Sponsored by Toon city.
Far away from the usual sightseeing tours, Ehime Prefecture on Shikoku Island has caught my attention more than once. Always eager to discover the aspects of Japan that are lesser known, I have never been disappointed when visiting the countryside. This time, I had the opportunity to visit the small town of Toon, located 30 minutes away from Matsuyamashi Station. With 33,000 inhabitants, Toon is mostly known for its peaceful natural setting, surrounded by mountains and fields.
Wandering around the rice terraces of Toon
Among the list of must-visit places in the region are rice terraces. As far as I can remember, I don’t recollect having the opportunity to see such fields before. So I decided to get to the heart of it all, with a walk in the middle of the rice fields just a few kilometres away from Toon city centre.
Tip: If you wish to do the same as me, wherever you are around Toon, simply go up the main road. Once at the top, look for the small entrance that will give you access to the fields where you will be able to walk at your own pace.
Here, the atmosphere is incredibly quiet and serene. Only a few insects and wild animals can be heard while all the small neighboring villages seem almost deserted.
If you have a thing for bright, saturated colors, you will love what you see there. Green is the dominant color and stretches as far as the eye can see, before colliding into the mountains. But the most breathtaking sight has to be the famous rice terraces, creating a vast staircase along the slope. Such a layout helps with the water flow and infiltration in the soil, while preventing erosion.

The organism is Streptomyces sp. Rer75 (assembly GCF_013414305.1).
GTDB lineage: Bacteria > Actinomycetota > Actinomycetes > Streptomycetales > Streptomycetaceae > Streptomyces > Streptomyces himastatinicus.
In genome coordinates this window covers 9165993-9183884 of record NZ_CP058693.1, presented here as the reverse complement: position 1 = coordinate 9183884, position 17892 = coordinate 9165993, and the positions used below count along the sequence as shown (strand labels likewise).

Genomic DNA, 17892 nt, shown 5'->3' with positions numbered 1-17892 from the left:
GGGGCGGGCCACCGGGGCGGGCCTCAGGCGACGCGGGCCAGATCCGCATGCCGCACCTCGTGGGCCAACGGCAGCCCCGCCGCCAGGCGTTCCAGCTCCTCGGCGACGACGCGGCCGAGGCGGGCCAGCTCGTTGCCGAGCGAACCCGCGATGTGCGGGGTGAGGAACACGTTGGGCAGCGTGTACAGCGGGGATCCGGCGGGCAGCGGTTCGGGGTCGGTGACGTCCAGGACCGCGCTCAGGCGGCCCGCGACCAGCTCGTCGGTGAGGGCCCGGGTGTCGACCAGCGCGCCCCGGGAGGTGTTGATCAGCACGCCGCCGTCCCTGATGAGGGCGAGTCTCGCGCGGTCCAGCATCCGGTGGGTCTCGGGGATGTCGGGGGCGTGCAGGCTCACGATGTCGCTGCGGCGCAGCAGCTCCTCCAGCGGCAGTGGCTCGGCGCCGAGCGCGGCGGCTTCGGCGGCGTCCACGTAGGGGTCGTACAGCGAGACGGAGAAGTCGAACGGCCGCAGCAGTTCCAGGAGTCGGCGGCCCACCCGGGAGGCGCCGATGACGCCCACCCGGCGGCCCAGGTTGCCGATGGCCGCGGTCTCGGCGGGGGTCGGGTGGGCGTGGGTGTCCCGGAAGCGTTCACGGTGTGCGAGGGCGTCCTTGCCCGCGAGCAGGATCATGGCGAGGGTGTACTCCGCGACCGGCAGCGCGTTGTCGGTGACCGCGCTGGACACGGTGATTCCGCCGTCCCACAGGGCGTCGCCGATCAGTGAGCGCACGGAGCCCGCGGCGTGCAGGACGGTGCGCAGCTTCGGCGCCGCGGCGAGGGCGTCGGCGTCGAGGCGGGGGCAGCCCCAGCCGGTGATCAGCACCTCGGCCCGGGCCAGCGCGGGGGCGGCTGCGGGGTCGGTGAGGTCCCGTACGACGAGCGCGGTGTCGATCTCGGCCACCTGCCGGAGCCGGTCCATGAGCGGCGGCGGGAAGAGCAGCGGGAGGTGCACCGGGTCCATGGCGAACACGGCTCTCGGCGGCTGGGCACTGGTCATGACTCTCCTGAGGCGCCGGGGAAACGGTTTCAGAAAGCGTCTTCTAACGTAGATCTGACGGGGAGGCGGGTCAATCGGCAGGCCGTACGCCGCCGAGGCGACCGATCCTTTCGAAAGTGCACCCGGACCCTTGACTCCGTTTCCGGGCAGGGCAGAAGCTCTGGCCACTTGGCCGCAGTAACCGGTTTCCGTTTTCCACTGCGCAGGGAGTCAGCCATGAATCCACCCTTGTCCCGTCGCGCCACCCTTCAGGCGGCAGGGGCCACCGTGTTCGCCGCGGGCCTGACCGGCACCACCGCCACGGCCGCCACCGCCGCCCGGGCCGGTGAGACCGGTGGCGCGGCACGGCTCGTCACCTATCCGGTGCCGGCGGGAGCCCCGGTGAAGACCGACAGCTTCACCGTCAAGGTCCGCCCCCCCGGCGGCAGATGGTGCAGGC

A peaceful village
I end my descent by crossing a second village, which seems this time a bit more lively than the first one. I notice a woman in her workshop, cutting a bunch of tree branches. As much as I would have loved to hear all about what she was doing, the language barrier prevented me from doing so. I then end my stroll in a very authentic rural setting before getting back on the road for my next destination.
Botanchaya: a restaurant with authentic charm
A few kilometres away from rice fields, you can find a small lovely restaurant nestled in the mountains: the Botanchaya. Arriving there quite early in the day, I was lucky enough to have the place all to myself, which I could photograph without any other customers there. The Botanchaya restaurant is a good reflection of Japanese traditions: you can find there multiple rooms with traditional furniture, as well as a few touches borrowed from a more modern culture.
Like everywhere else in the Japanese countryside, I was given a warm and friendly welcome by the owner, who gladly opened the doors of the private areas of his restaurants so I could take a few pictures.
Back in the main room of the restaurant, it is now time to get down to serious business. It is 10:30 in the morning, the ideal time to taste some doburoku, a regional sake which is unfiltered, unlike the traditional one. It is mainly produced in the countryside, like here in the Ehime Prefecture.
The visual aspect of it can be a bit gruesome. As it is unfiltered, the liquid is quite thick with rice grains that can still be felt when tasting. The taste however, is far from being bad. If you enjoy rather strong and sweet flavors, you will likely appreciate a glass of doburoku.
Eager to know more about the production process, the owner kindly offered me to visit his workshop to take a few pictures. The fermentation process happens inside big cauldrons where you can see rice grains floating at the surface of a liquid with a milky appearance. From time to time, the craftsman stirs the liquid with a special utensil.
The peaceful and relaxing setting at Botanchaya makes it a very popular spot during summer season. If you are curious to discover new flavors, I can only recommend you to drop by this restaurant. Even if you are not a sake enthusiast, I am convinced that the charm of such a scenic and unique setting will operate immediately.
|Opening Hours||09:00 - 17:00|
|Price Range||300¥ for a glass of doburoku|
Original text: Pierre Babin
Translation: Marion Pont